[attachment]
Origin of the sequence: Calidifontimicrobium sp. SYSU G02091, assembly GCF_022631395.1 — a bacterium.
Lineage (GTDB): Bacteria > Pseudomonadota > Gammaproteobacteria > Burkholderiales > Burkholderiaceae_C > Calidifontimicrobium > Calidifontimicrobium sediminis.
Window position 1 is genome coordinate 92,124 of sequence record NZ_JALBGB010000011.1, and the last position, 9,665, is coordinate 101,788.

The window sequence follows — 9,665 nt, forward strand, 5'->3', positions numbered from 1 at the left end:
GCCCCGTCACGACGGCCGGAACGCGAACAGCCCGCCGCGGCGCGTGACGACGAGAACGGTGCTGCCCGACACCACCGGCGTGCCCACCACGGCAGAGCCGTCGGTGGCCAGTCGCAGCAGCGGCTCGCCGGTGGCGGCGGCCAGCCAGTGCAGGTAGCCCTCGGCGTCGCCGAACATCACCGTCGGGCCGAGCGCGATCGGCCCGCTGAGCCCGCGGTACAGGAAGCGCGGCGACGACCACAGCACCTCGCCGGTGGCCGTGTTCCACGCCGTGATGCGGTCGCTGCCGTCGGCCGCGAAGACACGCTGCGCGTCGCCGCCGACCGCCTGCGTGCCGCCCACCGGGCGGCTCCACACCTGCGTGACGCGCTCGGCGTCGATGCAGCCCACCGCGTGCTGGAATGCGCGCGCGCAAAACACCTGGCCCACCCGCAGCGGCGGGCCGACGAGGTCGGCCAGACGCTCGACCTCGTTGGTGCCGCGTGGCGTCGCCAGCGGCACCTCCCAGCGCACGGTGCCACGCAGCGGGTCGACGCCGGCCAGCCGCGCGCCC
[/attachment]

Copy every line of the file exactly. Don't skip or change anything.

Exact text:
Origin of the sequence: Calidifontimicrobium sp. SYSU G02091, assembly GCF_022631395.1 — a bacterium.
Lineage (GTDB): Bacteria > Pseudomonadota > Gammaproteobacteria > Burkholderiales > Burkholderiaceae_C > Calidifontimicrobium > Calidifontimicrobium sediminis.
Window position 1 is genome coordinate 92,124 of sequence record NZ_JALBGB010000011.1, and the last position, 9,665, is coordinate 101,788.

The window sequence follows — 9,665 nt, forward strand, 5'->3', positions numbered from 1 at the left end:
GCCCCGTCACGACGGCCGGAACGCGAACAGCCCGCCGCGGCGCGTGACGACGAGAACGGTGCTGCCCGACACCACCGGCGTGCCCACCACGGCAGAGCCGTCGGTGGCCAGTCGCAGCAGCGGCTCGCCGGTGGCGGCGGCCAGCCAGTGCAGGTAGCCCTCGGCGTCGCCGAACATCACCGTCGGGCCGAGCGCGATCGGCCCGCTGAGCCCGCGGTACAGGAAGCGCGGCGACGACCACAGCACCTCGCCGGTGGCCGTGTTCCACGCCGTGATGCGGTCGCTGCCGTCGGCCGCGAAGACACGCTGCGCGTCGCCGCCGACCGCCTGCGTGCCGCCCACCGGGCGGCTCCACACCTGCGTGACGCGCTCGGCGTCGATGCAGCCCACCGCGTGCTGGAATGCGCGCGCGCAAAACACCTGGCCCACCCGCAGCGGCGGGCCGACGAGGTCGGCCAGACGCTCGACCTCGTTGGTGCCGCGTGGCGTCGCCAGCGGCACCTCCCAGCGCACGGTGCCACGCAGCGGGTCGACGCCGGCCAGCCGCGCGCCC